Post Number: 4
|Posted on Friday, 22 September, 2006 - 10:04: |
I've recently removed the rear bumper and bumper shocks on my '76 Shadow (SRE24700) for refurbishment. I'd like to powdercoat the shocks but an oil-filled internal reservoir and a 400 degree oven would probably be a less-than-optimal combination. I can't see why they would have anything more than a stiff spring inside. Anyone have any idea?
Post Number: 647
|Posted on Saturday, 23 September, 2006 - 12:33: |
I will be very surprised if anyone has ever cut one of these up out of curiosity but Murphy's Law will probably apply and one of our contributors enlighten us.
Rather than powder coating this component with the attendant risks from the baking process, why not just paint it matt/satin black using pressure pack cans? If you are worried about corrosion, apply inorganic zinc paint as a primer first.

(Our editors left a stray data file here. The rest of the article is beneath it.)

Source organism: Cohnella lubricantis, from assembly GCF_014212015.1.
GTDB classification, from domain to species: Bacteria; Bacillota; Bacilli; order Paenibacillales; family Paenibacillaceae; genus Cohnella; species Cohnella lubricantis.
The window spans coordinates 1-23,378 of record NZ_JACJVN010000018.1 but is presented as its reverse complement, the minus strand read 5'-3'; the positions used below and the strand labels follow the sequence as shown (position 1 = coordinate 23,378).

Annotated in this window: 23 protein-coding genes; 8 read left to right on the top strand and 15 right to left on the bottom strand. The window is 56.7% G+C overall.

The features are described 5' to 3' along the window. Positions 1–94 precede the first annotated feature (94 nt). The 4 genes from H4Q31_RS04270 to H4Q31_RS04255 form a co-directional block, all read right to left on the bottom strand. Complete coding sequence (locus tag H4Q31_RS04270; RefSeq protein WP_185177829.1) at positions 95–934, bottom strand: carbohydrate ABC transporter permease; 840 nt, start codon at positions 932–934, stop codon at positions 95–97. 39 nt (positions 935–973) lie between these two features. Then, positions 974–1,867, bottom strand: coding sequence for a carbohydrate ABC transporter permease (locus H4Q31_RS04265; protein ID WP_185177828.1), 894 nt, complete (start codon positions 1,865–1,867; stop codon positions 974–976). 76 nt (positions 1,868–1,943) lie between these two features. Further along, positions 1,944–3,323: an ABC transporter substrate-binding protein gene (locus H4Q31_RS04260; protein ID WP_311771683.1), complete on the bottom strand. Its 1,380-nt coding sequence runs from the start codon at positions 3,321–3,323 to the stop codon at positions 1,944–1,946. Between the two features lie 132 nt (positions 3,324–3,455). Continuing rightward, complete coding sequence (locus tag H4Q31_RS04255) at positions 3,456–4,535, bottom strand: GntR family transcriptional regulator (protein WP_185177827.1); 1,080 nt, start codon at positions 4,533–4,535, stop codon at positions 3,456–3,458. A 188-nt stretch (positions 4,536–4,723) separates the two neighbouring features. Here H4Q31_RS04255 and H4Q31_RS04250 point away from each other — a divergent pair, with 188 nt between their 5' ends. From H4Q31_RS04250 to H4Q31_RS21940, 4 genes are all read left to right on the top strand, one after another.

Post Number: 5
|Posted on Friday, 08 June, 2007 - 00:01: |
Curiosity got the better of me and I took apart an extra bumper shock that I had laying around. Much to my surprise, they do not have a spring inside at all but are filled with a viscous fluid and a seal/valve arrangement like an ordinary shock absorber. This seems to me to be overkill, even by Rolls Royce standards. The only way to take one apart is to use a lathe and a press and it does not go back together again. Without writing a novel, suffice it to say that I took all due safety precautions to make sure that I did not set off a loaded cannon. Powder-coating an assembled unit would not be a good idea, not only because of the fluid inside, but because of the myriad plastic and rubber seals. Regular paint does indeed seems to be the best option.